Coach: is a person who supports a learner, or client, in achieving a specific or a set of specific personal or professional goals by providing training and guidance.
Mentor: a mentor is a knowledgeable and experienced person who assists another (the client, or student) in developing specific skills and knowledge that will enhance the less-experienced person’s professional and personal growth.
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What does a mentor do?
The following are among the mentor’s functions:
Teaches the student / client about a specific issue
Coaches them on a particular skill
Facilitates the client or student’s growth by sharing resources and networks
Challenges the client/student to move beyond his or her comfort zone
Creates a safe learning environment for taking risks
Focuses on their total development
Is mentoring and coaching identical?
No, not really.
People often confuse mentoring and coaching or they consider them to be one and tha same thing. Although they are related, they are not the same.
A mentor may be a coach, but a coach is not a mentor. Mentoring is “relational,” while coaching is “functional”.
There are other significant differences.
Managers coach all of their staff as a requirement of their job
Coaching takes place within the confines of a formal manager-employee relationship
Coaching often focuses on developing individuals within their current job roles
Interest is functional, arising out of the need to ensure that individuals can perform the tasks required to the best of their abilities
Any coach/student relationship tends to be initiated and driven by an individual’s manager
Relationship is finite – it usually ends once an individual learns the skill or is transferred to another job role
Takes place outside of a line manager-employee relationship, at the mutual consent of both the mentor and the student/client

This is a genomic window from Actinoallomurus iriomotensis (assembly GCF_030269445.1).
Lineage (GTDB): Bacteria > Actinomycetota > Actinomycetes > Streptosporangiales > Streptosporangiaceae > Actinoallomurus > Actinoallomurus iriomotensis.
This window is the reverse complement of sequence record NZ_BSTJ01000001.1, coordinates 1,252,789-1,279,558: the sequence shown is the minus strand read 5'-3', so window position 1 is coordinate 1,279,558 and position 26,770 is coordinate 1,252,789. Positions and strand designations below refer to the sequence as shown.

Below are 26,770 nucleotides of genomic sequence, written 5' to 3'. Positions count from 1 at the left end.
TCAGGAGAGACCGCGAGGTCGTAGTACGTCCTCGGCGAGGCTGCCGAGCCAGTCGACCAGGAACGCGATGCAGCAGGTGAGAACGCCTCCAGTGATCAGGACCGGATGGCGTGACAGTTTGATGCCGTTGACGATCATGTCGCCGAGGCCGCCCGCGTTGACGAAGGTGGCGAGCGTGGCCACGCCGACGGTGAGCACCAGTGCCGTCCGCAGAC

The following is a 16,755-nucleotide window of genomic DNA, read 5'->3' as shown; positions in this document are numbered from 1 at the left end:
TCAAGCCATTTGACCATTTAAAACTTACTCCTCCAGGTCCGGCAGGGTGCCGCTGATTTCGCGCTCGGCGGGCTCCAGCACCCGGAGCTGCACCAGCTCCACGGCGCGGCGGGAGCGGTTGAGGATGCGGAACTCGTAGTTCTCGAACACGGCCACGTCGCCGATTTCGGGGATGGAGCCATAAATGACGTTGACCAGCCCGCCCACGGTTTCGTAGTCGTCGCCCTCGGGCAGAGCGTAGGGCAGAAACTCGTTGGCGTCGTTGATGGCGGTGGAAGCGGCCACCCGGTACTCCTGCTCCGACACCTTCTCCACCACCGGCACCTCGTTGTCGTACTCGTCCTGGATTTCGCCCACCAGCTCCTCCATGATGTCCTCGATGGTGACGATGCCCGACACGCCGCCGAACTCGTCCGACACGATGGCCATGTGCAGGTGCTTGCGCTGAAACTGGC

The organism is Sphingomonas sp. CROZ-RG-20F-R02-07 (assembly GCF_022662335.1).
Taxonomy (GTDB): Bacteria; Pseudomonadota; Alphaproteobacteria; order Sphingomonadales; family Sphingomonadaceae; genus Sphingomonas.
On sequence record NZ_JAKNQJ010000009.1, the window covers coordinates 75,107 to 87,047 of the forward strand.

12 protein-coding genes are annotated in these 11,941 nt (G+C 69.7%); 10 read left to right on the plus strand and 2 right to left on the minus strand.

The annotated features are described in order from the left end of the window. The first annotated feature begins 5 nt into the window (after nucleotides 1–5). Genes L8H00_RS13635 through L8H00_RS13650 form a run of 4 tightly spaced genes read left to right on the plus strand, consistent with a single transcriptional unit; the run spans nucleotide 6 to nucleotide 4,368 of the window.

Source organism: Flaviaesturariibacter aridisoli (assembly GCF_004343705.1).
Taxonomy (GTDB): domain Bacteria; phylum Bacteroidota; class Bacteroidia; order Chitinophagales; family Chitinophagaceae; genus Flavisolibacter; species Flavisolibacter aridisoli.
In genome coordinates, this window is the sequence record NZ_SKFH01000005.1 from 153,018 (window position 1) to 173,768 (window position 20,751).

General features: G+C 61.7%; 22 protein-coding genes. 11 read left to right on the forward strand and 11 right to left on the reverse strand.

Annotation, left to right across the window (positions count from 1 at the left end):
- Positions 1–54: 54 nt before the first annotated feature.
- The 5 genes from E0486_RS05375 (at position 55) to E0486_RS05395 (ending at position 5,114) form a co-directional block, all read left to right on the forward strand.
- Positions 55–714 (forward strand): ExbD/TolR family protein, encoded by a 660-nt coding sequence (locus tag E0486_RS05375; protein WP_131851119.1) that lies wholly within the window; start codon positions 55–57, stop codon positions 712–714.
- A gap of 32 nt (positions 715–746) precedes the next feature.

Is most often career-focused or it focuses on the professional development that may be outside of the client/student’s current area of work
The relationship is more personal – a mentor provides both professional and personal support
A relationship may be initiated by a mentor or created through a match initiated by an organization
The mentor/client (student) relationship crosses any job boundaries
The relationship may last for a specific period of time (nine months to a year) in a formal program, at which point the pair may continue in an informal mentoring relationship. Or it can be open-ended, where the relationship continues with time period as the student matures and the mentor becomes more of an observer / friendly ear for advice.
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I’ve been asked often to coach people on small business consulting, I don’t like to do that. For me, coaching is too much like teaching. I much prefer to provide mentoring support, why?
Because it’s that much more personal, it’s more broad and the results are so much more satisfying, seeing a person grow in both knowledge and personal skills and self-confidence are so much more worthwhile than simply teaching someone to complete a set of skills that will only improve one part of their life.
Mentoring small business owners and entrepreneurs is a great way to help them in their early stages of development. A friendly ear to listen, a knowledgeable and experienced expert that can help. Someone who will not only support you when you are almost ready to quit but someone who will make you accountable so that you stay on track. We all need someone we can look to for support, a mentor – at least a good one, can do that for you too.
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Till next time…
Commit To Success – We Are Part Of Your Team,
Peter Bright and the MBT Team